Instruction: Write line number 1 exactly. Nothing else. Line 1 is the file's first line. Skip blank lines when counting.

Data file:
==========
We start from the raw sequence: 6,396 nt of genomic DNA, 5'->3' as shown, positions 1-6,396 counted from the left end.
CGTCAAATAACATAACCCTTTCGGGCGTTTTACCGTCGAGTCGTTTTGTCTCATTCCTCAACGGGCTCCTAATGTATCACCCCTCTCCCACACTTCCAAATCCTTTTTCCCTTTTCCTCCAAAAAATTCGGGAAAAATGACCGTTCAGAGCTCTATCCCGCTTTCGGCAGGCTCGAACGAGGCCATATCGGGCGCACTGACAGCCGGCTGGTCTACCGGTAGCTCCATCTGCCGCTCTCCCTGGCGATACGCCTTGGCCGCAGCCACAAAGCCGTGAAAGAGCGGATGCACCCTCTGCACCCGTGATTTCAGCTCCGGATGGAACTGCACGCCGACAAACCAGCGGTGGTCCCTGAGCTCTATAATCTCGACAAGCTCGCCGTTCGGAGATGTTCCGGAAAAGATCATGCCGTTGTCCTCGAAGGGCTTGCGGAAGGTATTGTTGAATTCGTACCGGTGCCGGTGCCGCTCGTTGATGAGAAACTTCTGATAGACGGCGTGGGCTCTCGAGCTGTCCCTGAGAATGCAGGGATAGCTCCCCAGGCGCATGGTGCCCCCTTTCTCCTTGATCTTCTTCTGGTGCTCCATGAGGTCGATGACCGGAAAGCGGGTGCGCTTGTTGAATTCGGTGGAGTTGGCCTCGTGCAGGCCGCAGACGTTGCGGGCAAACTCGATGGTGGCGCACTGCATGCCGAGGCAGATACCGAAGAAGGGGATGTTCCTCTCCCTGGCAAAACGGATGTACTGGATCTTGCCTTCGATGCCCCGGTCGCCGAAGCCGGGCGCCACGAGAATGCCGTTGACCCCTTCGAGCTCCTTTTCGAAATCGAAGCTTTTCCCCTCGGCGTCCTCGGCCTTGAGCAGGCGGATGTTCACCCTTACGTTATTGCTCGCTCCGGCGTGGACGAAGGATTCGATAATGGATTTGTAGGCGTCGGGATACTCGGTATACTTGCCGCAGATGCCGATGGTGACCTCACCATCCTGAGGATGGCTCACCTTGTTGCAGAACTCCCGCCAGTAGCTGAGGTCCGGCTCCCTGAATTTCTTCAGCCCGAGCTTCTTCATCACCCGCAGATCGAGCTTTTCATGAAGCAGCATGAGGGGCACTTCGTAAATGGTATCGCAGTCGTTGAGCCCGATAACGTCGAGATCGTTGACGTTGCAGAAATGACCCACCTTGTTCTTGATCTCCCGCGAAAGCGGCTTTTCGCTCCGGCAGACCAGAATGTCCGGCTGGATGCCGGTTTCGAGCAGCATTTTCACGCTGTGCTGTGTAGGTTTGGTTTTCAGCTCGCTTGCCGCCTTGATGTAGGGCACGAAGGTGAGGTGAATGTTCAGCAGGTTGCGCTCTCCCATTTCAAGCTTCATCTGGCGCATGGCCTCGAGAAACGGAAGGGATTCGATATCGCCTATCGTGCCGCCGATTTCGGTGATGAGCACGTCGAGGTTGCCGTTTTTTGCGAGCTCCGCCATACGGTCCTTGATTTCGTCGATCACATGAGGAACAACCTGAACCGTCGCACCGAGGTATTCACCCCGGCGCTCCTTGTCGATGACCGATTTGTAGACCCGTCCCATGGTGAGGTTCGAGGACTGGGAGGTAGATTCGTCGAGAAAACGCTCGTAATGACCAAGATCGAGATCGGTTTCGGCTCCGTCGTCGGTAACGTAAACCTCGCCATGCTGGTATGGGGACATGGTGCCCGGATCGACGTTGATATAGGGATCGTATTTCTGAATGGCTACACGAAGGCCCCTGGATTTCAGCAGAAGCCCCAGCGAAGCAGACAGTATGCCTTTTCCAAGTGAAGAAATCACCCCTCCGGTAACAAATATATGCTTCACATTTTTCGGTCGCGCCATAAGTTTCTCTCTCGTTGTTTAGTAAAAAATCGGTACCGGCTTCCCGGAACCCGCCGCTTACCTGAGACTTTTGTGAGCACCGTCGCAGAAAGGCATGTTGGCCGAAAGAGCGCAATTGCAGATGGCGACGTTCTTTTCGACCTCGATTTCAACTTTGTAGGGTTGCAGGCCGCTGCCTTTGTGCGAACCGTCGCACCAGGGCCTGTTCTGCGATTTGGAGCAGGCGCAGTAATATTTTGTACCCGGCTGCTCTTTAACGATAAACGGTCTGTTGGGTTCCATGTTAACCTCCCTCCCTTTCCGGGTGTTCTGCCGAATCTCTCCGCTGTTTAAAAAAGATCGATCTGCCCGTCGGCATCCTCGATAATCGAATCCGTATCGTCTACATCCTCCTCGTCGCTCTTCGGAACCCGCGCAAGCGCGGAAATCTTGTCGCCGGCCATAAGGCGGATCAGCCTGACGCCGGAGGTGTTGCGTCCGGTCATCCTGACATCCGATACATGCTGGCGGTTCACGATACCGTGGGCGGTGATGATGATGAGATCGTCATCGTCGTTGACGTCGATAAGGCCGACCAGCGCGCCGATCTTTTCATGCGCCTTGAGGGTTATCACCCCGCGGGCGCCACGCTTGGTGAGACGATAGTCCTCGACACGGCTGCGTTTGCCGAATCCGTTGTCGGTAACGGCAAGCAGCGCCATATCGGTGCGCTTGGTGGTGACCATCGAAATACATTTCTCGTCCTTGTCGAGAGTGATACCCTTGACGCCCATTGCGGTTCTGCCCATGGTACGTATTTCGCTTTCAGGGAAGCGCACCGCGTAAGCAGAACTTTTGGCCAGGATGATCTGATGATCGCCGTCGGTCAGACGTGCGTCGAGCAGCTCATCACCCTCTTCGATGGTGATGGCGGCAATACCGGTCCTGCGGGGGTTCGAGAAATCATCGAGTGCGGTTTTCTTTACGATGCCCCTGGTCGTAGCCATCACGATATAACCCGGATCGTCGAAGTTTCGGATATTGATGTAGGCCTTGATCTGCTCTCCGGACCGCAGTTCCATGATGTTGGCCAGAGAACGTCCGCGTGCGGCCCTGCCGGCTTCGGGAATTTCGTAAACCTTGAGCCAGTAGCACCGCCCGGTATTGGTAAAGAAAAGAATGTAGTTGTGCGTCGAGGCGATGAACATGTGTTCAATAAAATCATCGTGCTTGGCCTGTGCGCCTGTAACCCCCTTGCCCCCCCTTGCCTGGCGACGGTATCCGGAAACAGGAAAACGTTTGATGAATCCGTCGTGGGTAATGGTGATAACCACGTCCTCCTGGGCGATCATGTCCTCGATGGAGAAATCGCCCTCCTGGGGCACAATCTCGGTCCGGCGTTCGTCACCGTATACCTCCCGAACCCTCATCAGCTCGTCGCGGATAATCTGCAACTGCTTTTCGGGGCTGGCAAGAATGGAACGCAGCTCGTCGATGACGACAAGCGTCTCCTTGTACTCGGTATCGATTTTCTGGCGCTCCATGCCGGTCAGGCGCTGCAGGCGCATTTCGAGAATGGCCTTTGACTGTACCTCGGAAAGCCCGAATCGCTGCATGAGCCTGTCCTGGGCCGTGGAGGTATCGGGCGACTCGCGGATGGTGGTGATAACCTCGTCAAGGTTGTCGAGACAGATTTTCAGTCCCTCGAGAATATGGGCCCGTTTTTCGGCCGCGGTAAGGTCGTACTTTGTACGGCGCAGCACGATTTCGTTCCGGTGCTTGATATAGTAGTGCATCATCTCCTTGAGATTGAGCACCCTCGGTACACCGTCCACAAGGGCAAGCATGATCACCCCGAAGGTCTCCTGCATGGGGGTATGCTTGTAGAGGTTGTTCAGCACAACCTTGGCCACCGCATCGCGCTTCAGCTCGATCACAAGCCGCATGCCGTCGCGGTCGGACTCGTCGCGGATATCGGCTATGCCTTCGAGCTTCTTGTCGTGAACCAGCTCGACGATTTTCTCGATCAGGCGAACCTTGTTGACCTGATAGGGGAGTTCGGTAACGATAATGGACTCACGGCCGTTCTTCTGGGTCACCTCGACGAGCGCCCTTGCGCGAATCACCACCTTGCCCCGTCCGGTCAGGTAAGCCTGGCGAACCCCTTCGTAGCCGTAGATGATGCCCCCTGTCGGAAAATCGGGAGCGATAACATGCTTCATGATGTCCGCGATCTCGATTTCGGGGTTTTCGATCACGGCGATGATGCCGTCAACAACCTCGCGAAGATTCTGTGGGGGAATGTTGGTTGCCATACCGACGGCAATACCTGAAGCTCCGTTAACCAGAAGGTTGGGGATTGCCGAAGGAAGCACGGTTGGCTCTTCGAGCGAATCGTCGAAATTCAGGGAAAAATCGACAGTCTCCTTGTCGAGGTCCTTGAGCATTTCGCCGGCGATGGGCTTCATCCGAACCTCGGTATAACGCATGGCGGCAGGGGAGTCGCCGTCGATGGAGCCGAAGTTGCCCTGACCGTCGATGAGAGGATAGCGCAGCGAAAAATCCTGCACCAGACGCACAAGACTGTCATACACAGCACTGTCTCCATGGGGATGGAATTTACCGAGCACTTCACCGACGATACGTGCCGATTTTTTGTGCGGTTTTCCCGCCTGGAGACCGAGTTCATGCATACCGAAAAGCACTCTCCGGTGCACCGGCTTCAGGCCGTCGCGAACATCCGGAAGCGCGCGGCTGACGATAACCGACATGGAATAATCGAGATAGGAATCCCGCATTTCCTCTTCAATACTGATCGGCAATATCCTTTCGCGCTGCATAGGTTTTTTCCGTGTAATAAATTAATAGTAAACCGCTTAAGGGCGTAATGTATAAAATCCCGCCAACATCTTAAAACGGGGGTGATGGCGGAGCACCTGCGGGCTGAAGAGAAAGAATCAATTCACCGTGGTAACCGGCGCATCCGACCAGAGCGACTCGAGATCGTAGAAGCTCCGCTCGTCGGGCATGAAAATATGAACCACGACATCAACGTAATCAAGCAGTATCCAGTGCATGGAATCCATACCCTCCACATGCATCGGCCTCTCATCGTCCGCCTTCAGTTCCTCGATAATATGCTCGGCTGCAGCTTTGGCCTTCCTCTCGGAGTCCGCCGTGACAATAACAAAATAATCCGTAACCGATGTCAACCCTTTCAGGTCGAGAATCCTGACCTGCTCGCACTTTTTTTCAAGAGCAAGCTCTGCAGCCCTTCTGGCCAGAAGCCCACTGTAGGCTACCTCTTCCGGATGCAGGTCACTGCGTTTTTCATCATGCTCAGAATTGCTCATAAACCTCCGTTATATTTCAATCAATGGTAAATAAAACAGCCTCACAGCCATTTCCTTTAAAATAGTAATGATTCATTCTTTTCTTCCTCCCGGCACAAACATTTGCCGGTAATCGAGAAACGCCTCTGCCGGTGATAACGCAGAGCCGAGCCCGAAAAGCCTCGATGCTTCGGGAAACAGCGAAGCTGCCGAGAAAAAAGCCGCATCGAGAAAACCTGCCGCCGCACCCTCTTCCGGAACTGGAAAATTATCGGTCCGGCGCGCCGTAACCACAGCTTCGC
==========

We start from the raw sequence: 6,396 nt of genomic DNA, 5'->3' as shown, positions 1-6,396 counted from the left end.